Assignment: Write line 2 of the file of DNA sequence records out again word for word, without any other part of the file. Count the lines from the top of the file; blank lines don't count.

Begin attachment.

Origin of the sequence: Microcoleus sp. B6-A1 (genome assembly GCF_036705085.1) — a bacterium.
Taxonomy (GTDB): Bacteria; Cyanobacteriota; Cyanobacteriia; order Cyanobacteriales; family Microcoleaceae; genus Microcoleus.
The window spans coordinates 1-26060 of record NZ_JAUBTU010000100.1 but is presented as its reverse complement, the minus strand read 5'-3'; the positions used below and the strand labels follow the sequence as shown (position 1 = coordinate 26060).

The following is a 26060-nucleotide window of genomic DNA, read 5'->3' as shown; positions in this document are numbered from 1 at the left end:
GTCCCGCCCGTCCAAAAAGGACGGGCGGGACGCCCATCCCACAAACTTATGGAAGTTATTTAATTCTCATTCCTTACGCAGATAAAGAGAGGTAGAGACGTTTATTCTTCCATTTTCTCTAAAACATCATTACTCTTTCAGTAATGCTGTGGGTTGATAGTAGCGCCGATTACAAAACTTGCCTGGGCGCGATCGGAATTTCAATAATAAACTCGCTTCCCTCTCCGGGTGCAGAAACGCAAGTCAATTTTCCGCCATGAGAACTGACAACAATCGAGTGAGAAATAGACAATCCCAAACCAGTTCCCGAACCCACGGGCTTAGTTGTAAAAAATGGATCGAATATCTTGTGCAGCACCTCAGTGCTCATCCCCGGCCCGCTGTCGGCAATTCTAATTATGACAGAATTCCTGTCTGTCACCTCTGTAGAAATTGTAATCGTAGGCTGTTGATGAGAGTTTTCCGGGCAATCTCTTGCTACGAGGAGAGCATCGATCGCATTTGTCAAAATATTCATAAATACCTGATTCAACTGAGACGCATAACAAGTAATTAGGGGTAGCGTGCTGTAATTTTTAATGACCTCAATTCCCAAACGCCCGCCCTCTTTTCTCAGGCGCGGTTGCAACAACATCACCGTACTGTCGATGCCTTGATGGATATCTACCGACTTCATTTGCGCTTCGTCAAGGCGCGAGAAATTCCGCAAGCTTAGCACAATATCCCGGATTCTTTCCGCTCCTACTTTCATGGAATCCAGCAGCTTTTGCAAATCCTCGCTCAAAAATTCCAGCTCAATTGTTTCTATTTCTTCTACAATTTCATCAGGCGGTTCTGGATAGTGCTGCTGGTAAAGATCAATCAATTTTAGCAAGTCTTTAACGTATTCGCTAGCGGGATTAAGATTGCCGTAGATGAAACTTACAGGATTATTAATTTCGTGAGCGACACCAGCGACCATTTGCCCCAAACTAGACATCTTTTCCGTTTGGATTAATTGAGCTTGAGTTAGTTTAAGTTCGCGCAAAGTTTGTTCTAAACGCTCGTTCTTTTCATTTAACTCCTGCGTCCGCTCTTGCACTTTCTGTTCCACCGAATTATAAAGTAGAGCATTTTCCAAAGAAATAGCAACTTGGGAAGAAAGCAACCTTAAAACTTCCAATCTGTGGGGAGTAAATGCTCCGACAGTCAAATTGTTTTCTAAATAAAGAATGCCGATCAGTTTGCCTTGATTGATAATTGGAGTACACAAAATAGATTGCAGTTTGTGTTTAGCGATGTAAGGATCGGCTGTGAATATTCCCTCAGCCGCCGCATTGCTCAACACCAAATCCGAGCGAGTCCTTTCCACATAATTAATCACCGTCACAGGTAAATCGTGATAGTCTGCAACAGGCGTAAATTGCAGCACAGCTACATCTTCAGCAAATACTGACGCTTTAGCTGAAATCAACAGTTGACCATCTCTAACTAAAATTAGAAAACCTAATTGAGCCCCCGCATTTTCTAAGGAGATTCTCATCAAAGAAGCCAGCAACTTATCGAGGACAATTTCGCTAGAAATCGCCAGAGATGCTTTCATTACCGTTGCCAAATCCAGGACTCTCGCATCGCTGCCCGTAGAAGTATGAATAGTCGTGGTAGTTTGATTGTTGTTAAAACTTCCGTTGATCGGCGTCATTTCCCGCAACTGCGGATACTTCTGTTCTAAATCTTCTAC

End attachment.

Taxonomy (GTDB): Bacteria; Cyanobacteriota; Cyanobacteriia; order Cyanobacteriales; family Microcoleaceae; genus Microcoleus.